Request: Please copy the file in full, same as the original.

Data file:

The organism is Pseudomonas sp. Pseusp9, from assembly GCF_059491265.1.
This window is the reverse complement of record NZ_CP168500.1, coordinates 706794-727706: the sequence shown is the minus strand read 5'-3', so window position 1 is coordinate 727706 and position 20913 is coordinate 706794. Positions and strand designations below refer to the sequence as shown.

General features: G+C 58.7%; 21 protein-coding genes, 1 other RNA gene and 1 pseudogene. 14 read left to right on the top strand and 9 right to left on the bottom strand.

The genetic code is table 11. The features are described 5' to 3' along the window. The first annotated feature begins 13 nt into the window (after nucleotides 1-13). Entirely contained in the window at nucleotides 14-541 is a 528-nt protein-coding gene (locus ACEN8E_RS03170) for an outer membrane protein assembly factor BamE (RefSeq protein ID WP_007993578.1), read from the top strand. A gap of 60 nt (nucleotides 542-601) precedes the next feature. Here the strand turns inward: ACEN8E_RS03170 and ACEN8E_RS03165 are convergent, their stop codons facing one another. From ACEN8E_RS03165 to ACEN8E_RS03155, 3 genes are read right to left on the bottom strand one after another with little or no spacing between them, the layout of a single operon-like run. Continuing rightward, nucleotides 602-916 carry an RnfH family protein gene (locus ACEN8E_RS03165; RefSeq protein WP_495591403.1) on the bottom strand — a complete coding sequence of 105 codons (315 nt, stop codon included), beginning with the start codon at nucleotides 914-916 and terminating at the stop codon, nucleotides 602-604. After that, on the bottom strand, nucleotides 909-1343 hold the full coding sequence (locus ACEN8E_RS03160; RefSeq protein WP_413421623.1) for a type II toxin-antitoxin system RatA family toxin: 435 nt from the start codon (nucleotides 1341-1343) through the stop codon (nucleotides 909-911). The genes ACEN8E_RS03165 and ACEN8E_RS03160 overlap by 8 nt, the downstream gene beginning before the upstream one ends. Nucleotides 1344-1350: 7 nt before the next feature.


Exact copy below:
The organism is Pseudomonas sp. Pseusp9, from assembly GCF_059491265.1.
This window is the reverse complement of record NZ_CP168500.1, coordinates 706794-727706: the sequence shown is the minus strand read 5'-3', so window position 1 is coordinate 727706 and position 20913 is coordinate 706794. Positions and strand designations below refer to the sequence as shown.

General features: G+C 58.7%; 21 protein-coding genes, 1 other RNA gene and 1 pseudogene. 14 read left to right on the top strand and 9 right to left on the bottom strand.

The genetic code is table 11. The features are described 5' to 3' along the window. The first annotated feature begins 13 nt into the window (after nucleotides 1-13). Entirely contained in the window at nucleotides 14-541 is a 528-nt protein-coding gene (locus ACEN8E_RS03170) for an outer membrane protein assembly factor BamE (RefSeq protein ID WP_007993578.1), read from the top strand. A gap of 60 nt (nucleotides 542-601) precedes the next feature. Here the strand turns inward: ACEN8E_RS03170 and ACEN8E_RS03165 are convergent, their stop codons facing one another. From ACEN8E_RS03165 to ACEN8E_RS03155, 3 genes are read right to left on the bottom strand one after another with little or no spacing between them, the layout of a single operon-like run. Continuing rightward, nucleotides 602-916 carry an RnfH family protein gene (locus ACEN8E_RS03165; RefSeq protein WP_495591403.1) on the bottom strand — a complete coding sequence of 105 codons (315 nt, stop codon included), beginning with the start codon at nucleotides 914-916 and terminating at the stop codon, nucleotides 602-604. After that, on the bottom strand, nucleotides 909-1343 hold the full coding sequence (locus ACEN8E_RS03160; RefSeq protein WP_413421623.1) for a type II toxin-antitoxin system RatA family toxin: 435 nt from the start codon (nucleotides 1341-1343) through the stop codon (nucleotides 909-911). The genes ACEN8E_RS03165 and ACEN8E_RS03160 overlap by 8 nt, the downstream gene beginning before the upstream one ends. Nucleotides 1344-1350: 7 nt before the next feature.